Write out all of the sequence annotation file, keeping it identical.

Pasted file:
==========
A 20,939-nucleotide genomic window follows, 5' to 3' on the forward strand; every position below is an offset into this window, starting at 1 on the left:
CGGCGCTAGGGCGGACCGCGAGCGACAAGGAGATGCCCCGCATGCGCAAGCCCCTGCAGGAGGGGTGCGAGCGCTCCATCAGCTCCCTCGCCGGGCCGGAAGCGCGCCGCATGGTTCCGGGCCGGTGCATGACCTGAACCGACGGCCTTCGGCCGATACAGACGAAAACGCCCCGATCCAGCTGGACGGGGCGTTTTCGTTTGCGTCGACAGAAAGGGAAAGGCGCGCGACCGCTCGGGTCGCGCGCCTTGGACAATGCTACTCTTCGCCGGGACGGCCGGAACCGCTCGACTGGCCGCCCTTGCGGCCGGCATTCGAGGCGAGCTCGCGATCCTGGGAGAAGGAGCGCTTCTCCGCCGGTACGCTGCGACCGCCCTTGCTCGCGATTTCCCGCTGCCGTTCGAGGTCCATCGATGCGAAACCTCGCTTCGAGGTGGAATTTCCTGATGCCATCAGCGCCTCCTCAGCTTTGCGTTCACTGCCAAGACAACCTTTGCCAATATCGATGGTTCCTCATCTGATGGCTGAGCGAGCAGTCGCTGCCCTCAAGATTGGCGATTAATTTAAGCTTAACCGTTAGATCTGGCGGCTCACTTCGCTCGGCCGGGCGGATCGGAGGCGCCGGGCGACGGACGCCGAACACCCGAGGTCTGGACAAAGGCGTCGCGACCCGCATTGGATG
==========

A 20,939-nucleotide genomic window follows, 5' to 3' on the forward strand; every position below is an offset into this window, starting at 1 on the left:
CGGCGCTAGGGCGGACCGCGAGCGACAAGGAGATGCCCCGCATGCGCAAGCCCCTGCAGGAGGGGTGCGAGCGCTCCATCAGCTCCCTCGCCGGGCCGGAAGCGCGCCGCATGGTTCCGGGCCGGTGCATGACCTGAACCGACGGCCTTCGGCCGATACAGACGAAAACGCCCCGATCCAGCTGGACGGGGCGTTTTCGTTTGCGTCGACAGAAAGGGAAAGGCGCGCGACCGCTCGGGTCGCGCGCCTTGGACAATGCTACTCTTCGCCGGGACGGCCGGAACCGCTCGACTGGCCGCCCTTGCGGCCGGCATTCGAGGCGAGCTCGCGATCCTGGGAGAAGGAGCGCTTCTCCGCCGGTACGCTGCGACCGCCCTTGCTCGCGATTTCCCGCTGCCGTTCGAGGTCCATCGATGCGAAACCTCGCTTCGAGGTGGAATTTCCTGATGCCATCAGCGCCTCCTCAGCTTTGCGTTCACTGCCAAGACAACCTTTGCCAATATCGATGGTTCCTCATCTGATGGCTGAGCGAGCAGTCGCTGCCCTCAAGATTGGCGATTAATTTAAGCTTAACCGTTAGATCTGGCGGCTCACTTCGCTCGGCCGGGCGGATCGGAGGCGCCGGGCGACGGACGCCGAACACCCGAGGTCTGGACAAAGGCGTCGCGACCCGCATTGGATG